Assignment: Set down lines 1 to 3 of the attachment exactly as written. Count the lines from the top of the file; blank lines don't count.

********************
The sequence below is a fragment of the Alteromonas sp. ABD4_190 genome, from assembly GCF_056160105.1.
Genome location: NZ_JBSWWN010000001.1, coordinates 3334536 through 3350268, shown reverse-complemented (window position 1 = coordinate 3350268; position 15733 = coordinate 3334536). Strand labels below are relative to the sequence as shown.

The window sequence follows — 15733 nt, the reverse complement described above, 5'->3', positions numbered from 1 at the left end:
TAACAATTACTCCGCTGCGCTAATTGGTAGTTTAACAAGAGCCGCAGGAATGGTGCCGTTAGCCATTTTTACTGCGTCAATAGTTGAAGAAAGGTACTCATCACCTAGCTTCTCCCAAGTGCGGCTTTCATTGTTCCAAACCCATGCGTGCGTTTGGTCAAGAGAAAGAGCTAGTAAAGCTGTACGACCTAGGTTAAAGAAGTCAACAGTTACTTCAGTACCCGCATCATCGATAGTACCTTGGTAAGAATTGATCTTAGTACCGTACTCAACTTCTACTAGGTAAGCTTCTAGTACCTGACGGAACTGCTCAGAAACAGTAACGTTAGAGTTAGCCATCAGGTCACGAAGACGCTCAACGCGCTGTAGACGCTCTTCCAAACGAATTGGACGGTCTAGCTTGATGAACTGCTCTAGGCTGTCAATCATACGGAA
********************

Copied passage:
The sequence below is a fragment of the Alteromonas sp. ABD4_190 genome, from assembly GCF_056160105.1.
Genome location: NZ_JBSWWN010000001.1, coordinates 3334536 through 3350268, shown reverse-complemented (window position 1 = coordinate 3350268; position 15733 = coordinate 3334536). Strand labels below are relative to the sequence as shown.

The window sequence follows — 15733 nt, the reverse complement described above, 5'->3', positions numbered from 1 at the left end: